She supposed, looking back, that the break-up Post-it left on her morning cup of tea had been the first.
[note start]
I just can’t do this any more.
P.S. Might not be the best time to mention it, but just so you know, you’re out of washing powder. [note ends]
The postscript was typical Pete. He was breaking up with you, yes, but heaven forbid you might run out of clean underwear.
It’s what had attracted her to him in the first place. His practicality, his evenness, the fact that he was the polar opposite of everything she’d ever known growing up in Whistling, Yorkshire, where time stood still, families passed down centuries-old feuds like genetic maladies and people believed that the food the women in her family made could heal anything, even broken hearts.
Pete had been her ticket up the rabbit hole, away from all those Mad Hatters and March Hares. Her ticket away from Jack Allen most of all. The boy she’d given her heart away to at the age of six, who she’d spent the past four years trying to forget.
For a long time after she found Pete’s message, while she sat on the kitchen floor surrounded by the shards of the mug she’d thrown onto the linoleum, her eyes filled with hot, unshed tears, she’d tried to work up some blame that didn’t point inward. Some anger towards Pete. Breaking up with someone on a Post-it note was a fairly shitty way to end a four-year relationship, after all.
When she tried to phone him, it went straight to voicemail. Ten minutes later he texted back a response.
[TEXT START]You know I love you. But the only one who seems oblivious to the fact that you don’t feel the same way – is you. I can’t do this any more. Please, Em, don’t reply.[TEXT ENDS]
But, of course, she did. Letting sleeping dogs lie wasn’t part of her make-up. [TEXT START] Pete! I do love you, don’t be silly.[TEXT ENDS]
He didn’t respond, so she sent another.
[TEXT START]I’ll try harder, okay? I’ll do anything, please don’t do this. We can work this out, can’t we?[TEXT ENDS]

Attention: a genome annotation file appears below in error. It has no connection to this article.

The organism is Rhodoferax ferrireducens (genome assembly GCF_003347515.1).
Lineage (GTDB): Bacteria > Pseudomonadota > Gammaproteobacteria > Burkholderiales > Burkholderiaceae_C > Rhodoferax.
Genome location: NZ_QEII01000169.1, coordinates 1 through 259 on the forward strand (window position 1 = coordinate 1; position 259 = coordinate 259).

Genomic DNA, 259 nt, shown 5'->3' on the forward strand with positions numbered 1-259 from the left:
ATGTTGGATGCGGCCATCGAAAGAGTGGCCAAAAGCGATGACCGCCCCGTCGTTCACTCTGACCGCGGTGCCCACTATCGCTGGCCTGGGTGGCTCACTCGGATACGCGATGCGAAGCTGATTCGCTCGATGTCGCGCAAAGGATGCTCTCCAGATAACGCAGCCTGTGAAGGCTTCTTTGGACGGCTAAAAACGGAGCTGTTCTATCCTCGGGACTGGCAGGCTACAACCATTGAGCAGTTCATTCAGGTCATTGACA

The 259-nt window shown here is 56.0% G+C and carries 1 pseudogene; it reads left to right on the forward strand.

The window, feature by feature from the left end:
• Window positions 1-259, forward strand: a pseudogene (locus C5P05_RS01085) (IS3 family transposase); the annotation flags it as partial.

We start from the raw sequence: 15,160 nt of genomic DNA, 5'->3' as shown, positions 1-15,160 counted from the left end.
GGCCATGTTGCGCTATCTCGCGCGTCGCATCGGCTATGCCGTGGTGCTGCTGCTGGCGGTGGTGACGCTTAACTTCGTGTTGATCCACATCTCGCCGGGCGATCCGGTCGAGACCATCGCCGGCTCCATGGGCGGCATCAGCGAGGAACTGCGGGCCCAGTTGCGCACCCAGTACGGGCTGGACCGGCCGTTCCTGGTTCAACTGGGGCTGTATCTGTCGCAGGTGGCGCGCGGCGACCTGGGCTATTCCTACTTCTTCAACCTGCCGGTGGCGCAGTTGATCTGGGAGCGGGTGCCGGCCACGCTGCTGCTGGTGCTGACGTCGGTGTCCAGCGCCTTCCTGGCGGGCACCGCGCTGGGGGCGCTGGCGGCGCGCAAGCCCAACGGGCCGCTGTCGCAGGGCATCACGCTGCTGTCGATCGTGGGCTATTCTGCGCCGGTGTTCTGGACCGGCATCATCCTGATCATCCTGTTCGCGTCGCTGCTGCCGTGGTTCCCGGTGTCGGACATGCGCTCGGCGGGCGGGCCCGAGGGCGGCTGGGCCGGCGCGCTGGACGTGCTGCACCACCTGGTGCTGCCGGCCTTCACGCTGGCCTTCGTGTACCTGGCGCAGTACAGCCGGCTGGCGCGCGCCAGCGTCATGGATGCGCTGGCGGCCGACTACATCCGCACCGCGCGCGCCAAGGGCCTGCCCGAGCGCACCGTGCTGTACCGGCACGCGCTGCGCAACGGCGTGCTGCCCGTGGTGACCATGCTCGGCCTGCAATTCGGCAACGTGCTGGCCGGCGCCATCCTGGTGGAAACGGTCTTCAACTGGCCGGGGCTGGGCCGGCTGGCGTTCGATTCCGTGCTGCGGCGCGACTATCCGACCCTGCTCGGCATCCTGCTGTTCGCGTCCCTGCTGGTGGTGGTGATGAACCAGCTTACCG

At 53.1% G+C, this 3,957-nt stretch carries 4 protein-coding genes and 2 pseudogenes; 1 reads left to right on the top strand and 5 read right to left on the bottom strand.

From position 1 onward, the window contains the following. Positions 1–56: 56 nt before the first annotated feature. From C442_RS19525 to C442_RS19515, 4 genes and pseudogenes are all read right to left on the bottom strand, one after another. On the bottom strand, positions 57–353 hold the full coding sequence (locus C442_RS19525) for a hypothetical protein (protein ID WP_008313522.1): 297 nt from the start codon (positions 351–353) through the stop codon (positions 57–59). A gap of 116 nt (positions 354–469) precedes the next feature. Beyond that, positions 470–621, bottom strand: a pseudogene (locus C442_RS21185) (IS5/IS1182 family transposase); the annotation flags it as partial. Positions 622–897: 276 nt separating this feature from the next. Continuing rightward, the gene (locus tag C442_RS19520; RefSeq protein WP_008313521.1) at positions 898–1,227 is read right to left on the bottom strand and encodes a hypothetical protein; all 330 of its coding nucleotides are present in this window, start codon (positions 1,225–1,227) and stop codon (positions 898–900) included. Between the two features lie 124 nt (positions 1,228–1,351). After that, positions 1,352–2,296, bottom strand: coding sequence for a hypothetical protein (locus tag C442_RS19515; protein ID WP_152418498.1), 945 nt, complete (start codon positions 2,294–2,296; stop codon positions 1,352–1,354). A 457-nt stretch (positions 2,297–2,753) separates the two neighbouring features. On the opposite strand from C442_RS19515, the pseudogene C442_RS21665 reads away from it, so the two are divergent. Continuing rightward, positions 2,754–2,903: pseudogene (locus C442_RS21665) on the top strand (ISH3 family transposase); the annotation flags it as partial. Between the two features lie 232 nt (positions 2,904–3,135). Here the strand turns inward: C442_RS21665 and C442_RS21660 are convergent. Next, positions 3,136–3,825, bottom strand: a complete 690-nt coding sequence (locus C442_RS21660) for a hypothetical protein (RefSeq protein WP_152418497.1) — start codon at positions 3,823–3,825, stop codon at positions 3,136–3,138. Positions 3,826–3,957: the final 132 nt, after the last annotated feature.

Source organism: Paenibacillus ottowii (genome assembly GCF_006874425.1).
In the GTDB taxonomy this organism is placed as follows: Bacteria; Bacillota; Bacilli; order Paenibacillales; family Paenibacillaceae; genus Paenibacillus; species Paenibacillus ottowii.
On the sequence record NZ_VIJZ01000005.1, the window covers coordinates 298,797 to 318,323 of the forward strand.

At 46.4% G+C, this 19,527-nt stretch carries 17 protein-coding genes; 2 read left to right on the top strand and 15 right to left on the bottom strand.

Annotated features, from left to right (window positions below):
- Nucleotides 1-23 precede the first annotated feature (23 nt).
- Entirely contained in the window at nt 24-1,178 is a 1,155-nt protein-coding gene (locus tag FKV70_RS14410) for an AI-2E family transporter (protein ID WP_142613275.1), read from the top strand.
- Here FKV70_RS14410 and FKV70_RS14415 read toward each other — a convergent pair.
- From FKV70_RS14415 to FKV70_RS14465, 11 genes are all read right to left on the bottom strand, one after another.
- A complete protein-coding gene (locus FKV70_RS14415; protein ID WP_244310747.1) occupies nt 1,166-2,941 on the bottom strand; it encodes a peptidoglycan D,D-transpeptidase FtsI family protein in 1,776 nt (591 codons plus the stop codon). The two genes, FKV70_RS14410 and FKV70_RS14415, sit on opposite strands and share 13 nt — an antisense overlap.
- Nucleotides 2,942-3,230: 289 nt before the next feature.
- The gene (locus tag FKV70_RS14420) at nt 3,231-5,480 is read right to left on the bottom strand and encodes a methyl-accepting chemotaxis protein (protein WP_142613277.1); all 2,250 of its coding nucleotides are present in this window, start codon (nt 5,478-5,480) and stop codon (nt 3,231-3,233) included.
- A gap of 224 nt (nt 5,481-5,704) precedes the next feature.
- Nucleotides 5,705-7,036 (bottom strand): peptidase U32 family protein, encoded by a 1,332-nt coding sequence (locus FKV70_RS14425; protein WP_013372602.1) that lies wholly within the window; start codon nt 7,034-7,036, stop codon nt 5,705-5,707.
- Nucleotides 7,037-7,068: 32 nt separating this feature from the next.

But he didn’t reply. Not even then. Which was when the tears really came.
Emma supposed – lying on the concrete, the pain starting to build, the flashing lights approaching – that the second bad thing was really a result of the first.
She’d decided, once she got up from the kitchen floor, her eyes puffy and swollen, a painful, barbed knot in the space where her heart used to be, that her weekly food column for the Mail & Ledger, and this week’s topic a cheery look into the history of Christmas food, could wait until the urge to throw herself off her building passed. To help it along, she’d decided to get some fresh air, and some vodka. She took her bicycle, the one Pete had bought her as a surprise in a rare display of spontaneity when she’d mentioned a longing for an old-fashioned bike, complete with wicker basket and floral-print panniers. It was a painful, sunlit memory that she tried to ignore. As she pedalled for the off-licence a few blocks away, she couldn’t help noting, somewhat wryly, that the basket, which had enjoyed an innocent life till then, filled with baguettes and flowers and Emma’s overflowing research bag, was now about to experience a significant fall from grace as a large bucket for an obscene amount of booze.
Which just goes to show that someone upstairs was having a bit of a laugh, because instead of getting a respite from her awful day, she’d just cycled into the little street round the corner when she was hit by the postal van.
With the bicycle wheels whirring above her head, her blood blooming on the concrete and the sharp, searing pain burgeoning in her skull, Emma might have expected that the day couldn’t possibly get any worse, but when the driver asked for her name, Emma realised, suddenly, that actually it could.
The driver, whose hands were shaking, looked dismayed when she told him who she was. Eyes wide with horror, he explained, ‘I had this package on the passenger seat and it fell off. I took me eye off the road for just a second to put it right, it was just a second mind, but then I hit you. It was like you came out of nowhere. But what’s really bizarre,’ he said, his large, grey eyes almost popping, ‘was – I was on my way to drop this off at your house! Crazy, innit?’ he asked, hefting a monstrous package from the car and bringing it down to where she could see. ‘Huge fing too,’ he muttered.